'Hundreds' likely affected by Chinese virus: researchers
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The number of people infected by a mystery SARS-like virus that has killed two people in China is likely hundreds more than officially reported, researchers have said.
Chinese authorities have said pneumonia linked to the virus has hit at least 41 people in the country, with the outbreak centred around a seafood market in the central city of Wuhan.
But a paper published Friday by scientists with the MRC Centre for Global Infectious Disease Analysis at Imperial College in London said the number of those affected in the city was likely to be well over a thousand.
The scientists at the Centre -- which advises bodies including the World Health Organization -- said they estimated a "total of 1,723 cases" in Wuhan would have been infected as of January 12.
The researchers took the number of cases reported outside China so far -- two in Thailand and one in Japan -- to infer how many were likely infected in the city, based on international flight traffic data from Wuhan's airport.
"For Wuhan to have exported three cases to other countries would imply there would have to be many more cases than have been reported," Professor Neil Ferguson, one of the authors of the report, told the BBC.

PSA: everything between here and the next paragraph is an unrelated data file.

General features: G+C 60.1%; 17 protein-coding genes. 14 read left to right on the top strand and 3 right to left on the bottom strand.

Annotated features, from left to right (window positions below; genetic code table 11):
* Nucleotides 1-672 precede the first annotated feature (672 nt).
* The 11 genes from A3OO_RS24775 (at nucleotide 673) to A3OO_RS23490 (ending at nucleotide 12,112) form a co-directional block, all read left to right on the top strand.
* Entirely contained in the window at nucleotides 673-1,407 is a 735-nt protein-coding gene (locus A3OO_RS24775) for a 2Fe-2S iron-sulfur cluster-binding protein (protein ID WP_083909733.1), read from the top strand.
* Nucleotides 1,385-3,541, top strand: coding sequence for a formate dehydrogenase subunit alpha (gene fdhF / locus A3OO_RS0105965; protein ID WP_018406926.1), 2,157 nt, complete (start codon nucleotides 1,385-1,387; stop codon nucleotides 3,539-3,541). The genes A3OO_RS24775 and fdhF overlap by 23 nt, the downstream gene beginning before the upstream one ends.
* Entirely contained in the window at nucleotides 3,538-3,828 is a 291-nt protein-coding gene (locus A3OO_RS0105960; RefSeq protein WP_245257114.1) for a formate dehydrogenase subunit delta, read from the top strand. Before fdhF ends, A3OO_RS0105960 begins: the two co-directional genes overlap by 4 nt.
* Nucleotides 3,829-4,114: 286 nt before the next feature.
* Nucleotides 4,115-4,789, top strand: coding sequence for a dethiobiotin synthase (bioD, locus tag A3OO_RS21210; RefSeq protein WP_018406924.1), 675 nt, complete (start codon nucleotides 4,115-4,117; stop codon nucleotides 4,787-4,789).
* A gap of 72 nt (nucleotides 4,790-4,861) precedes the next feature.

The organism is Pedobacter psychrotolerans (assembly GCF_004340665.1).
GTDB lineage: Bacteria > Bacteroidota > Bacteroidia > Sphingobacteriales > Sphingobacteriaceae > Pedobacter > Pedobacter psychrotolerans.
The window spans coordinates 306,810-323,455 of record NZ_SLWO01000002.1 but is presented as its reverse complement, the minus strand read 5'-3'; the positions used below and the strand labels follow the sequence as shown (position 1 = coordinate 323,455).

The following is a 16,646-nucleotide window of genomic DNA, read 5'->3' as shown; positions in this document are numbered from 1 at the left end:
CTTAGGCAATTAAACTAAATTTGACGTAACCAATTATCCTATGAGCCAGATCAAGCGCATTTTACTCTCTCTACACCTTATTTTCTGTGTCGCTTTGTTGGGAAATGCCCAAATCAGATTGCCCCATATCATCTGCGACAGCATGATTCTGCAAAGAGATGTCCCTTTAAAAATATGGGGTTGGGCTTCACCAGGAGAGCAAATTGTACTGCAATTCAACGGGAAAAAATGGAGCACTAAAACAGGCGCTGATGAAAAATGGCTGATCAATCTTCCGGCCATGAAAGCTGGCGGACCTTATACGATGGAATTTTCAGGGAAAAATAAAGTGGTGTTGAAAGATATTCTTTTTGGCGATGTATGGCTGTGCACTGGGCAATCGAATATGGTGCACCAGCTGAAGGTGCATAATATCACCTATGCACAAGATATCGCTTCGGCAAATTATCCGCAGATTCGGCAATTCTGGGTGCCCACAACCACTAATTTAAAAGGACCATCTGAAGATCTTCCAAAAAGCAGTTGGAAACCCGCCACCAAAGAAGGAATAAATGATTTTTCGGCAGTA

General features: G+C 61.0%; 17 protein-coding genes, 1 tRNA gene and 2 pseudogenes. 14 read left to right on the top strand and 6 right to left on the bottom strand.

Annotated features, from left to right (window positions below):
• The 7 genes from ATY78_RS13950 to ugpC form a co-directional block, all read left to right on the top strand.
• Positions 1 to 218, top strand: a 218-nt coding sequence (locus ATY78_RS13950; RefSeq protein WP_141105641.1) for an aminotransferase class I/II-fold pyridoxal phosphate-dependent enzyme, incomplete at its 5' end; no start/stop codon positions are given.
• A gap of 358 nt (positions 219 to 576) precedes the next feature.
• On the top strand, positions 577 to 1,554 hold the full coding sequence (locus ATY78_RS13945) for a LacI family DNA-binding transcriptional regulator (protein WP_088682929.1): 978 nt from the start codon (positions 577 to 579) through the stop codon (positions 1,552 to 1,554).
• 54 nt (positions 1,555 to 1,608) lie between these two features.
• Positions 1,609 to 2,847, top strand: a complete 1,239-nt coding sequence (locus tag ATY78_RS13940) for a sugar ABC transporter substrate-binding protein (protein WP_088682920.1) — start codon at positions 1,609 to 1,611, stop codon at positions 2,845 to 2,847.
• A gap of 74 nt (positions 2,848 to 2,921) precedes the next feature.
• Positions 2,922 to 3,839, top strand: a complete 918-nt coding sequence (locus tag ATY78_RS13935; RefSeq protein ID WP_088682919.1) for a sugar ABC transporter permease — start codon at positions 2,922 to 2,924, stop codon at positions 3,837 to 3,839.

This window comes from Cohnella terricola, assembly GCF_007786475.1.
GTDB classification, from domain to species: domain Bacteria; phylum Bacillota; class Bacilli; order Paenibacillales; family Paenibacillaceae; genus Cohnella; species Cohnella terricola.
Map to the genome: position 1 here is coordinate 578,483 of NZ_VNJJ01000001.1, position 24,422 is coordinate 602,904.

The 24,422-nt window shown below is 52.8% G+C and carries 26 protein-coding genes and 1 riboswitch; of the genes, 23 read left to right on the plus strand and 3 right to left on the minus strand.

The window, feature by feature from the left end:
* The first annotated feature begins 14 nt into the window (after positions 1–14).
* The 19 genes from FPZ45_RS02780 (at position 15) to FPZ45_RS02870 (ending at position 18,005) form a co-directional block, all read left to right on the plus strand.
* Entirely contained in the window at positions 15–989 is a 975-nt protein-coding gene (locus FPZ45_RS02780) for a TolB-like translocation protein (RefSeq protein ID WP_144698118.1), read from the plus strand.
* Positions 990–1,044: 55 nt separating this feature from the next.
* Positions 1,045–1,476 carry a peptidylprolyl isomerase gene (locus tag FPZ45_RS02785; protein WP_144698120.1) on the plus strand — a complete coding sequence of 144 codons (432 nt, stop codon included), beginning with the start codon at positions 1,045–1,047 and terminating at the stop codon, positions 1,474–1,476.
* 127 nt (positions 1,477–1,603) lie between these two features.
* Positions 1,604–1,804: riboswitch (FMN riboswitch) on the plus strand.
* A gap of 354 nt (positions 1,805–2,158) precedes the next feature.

"I am substantially more concerned than I was a week ago," adding, however, that it was "too early to be alarmist".
"People should be considering the possibility of substantial human-to-human transmission more seriously than they have so far," he added, saying it was "unlikely" that animal exposure was the main source of infection.
Two people are known to have been killed by the virus, a pathogen from the same family as the deadly SARS virus -- even as health authorities around the world sought to assure the public that the overall risk of infection remained low.
Authorities in Hong Kong have stepped up detection measures, including rigorous temperature checkpoints for inbound travellers from the Chinese mainland.
The US said from Friday it would begin screening flights arriving from Wuhan at San Francisco airport and New York's JFK -- which both receive direct flights -- as well as Los Angeles, where many flights connect.
© 2020 AFP